Ruins is Deep Ellum's newest music venue.EXPAND
Ruins is Deep Ellum's newest music venue.
Carley Elsey

Ruins, a New Deep Ellum Bar and Music Venue, Opens With a Latin American-Infused Bang

In the spot of the former Luscher’s Red Hots at the corner of Commerce and Pryor streets, next to Dot's Hop House & Cocktail Courtyard, Ruins celebrated its grand opening Wednesday night with all the style and sophistication we’ve come to expect from the team of Dan Murry and Peter Novotny.

This duo is known for giving us Armoury D.E., named Dallas Observer’s best live music venue of 2017 thanks in large part to the work of Jeff Brown of King Camel Productions, whose Locked & Loaded concert series has made the venue a hot spot to catch the freshest talent in Dallas.

It’s difficult not to compare Ruins to the Armoury. Like the Armoury, Ruins is a place for music lovers to enjoy the food, drinks and live music. Unlike the Armoury, Ruins offers all of those things with a heavy serving of Latin influence.

Novotny says the owners took Armoury's sound into account when creating Ruins.

"But mostly our aim was to amp up the production at Ruins to another level," he says. "The equipment we brought in for that size of a room is pretty exciting. [Wednesday] night was the first time we got to fire everything up, and we will be fine-tuning everything this week."

Ruins sound engineer Christopher Kent Cotter says local experts will lead the fine-tuning.

"I'm bringing in the production manager of Granada Theater [Heath Gage] — one of the best system techs I've ever worked with — and Austin Smith, a professional system tuner and one of the best sound engineers in Texas," he says.

From the huge list of rum-filled cocktails to the Oaxacan-inspired menu to the Latin folk artwork that lines the walls of the bar-restaurant-music venue, Ruins delights all of the senses — and to the music lovers who have come to expect a lot from the Armoury, that especially means what you can hear.

While the Armoury has had a long history developing its sound system to fit the quality of acts that come through such a small space, Ruins opened with its best foot firmly marching forward.

Really, the first thing that hits you about Ruins after the Central American aesthetics is the fact that it is a lot bigger on the inside than the front of the building leads you to believe. With a large outdoor patio, two gigantic dining areas, two fully stocked bars and a huge performance space, Ruins shows that the Armoury’s owners were always listening and wanted to get it right from the jump.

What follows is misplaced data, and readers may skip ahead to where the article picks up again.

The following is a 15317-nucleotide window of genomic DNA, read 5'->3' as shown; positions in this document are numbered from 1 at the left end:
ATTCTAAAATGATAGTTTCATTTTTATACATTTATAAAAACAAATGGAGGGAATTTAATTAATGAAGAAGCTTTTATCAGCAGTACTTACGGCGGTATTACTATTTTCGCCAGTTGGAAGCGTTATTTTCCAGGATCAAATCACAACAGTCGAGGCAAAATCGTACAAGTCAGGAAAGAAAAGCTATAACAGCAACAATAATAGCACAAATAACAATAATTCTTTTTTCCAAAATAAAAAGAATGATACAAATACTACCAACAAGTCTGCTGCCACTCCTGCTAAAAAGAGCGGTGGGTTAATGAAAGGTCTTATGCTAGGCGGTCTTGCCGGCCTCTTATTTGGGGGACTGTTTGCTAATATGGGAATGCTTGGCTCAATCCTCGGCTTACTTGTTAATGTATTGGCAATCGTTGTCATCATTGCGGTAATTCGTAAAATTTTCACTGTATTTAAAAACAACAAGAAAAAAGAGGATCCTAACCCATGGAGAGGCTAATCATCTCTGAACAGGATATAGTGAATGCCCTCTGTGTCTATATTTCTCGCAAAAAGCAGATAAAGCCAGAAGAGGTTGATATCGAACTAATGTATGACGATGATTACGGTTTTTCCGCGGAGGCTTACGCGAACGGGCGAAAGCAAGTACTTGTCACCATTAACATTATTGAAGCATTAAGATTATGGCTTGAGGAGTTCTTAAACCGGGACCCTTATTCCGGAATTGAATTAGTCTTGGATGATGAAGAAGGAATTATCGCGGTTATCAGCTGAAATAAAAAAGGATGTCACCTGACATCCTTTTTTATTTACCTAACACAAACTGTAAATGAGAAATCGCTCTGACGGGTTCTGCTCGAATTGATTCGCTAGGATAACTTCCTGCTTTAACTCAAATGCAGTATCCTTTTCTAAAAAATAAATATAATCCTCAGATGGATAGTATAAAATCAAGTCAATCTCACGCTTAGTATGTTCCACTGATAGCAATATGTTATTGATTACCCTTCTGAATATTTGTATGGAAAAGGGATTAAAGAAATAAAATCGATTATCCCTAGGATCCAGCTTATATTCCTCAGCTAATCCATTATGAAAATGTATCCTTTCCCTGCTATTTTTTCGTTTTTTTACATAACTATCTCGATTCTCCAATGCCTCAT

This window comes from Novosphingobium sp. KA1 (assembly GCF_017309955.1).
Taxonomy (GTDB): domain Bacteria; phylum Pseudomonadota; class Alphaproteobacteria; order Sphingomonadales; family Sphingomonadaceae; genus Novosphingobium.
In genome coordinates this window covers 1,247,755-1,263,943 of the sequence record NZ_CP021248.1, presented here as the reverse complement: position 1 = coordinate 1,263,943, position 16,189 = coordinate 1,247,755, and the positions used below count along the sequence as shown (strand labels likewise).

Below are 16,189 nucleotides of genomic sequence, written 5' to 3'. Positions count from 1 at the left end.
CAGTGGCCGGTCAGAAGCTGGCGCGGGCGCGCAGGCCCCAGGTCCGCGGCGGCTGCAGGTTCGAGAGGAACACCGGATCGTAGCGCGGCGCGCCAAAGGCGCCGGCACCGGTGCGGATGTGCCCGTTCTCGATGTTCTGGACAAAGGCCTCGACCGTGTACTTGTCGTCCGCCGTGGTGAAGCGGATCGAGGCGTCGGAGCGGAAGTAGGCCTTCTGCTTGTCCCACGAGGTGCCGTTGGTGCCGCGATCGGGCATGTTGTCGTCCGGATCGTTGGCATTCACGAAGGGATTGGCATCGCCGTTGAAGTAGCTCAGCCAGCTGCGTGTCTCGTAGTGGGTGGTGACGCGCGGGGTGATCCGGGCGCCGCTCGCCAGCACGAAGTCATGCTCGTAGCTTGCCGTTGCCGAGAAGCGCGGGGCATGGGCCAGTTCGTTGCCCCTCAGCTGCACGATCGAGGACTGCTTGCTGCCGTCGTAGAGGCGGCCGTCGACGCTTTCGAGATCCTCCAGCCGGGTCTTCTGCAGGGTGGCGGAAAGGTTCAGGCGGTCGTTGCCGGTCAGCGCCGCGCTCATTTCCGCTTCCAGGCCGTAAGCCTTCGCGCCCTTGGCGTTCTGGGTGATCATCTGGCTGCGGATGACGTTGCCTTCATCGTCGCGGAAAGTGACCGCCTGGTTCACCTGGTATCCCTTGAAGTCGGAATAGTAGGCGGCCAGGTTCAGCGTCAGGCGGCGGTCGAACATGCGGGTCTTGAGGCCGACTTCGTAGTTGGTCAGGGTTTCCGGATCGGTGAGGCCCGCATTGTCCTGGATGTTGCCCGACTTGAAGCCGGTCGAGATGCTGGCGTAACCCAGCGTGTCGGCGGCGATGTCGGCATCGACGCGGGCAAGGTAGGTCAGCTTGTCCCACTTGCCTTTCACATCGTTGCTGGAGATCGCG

Musicians wary of playing the Armoury because of its lack of monitors will be happy to know that Ruins is stocked. Music fans who appreciate the craftsmanship sound engineers like Cotter and Chris Galt brought the Armoury sound will be happy to hear that their talents have been put to work once again.

Fans will also appreciate the indoor space, considering shows at the Armoury sometimes get rained out. And being able to stand on solid concrete instead of loose gravel is also a welcome difference.

How about the lineup of talent? That, too, is looking to be an extension of the Armoury’s well-respected legacy. The venue will host its first proper show May 25 with Armoury favorites Sub-Sahara, Mountain of Smoke and Aztec Death. The next night, King Camel will present Sci Fi Music Fest, which features five Dallas supergroups performing sets inspired by science fiction films.

Dallas’ Barf Wave Records will host The Phlegms’ EP release show June 1, which will also include sets from Whep and surf punkers the Loafers.

To kick off the grand opening celebration, however, Mayta performed two sets of bilingual, Latin American-infused rock, blues and cumbia with DJ Big J spinning between and after the sets.

From the looks of the first night and the small preview of what is to come, Ruins is set to be Deep Ellum’s next great tiny music venue just in time for summer.

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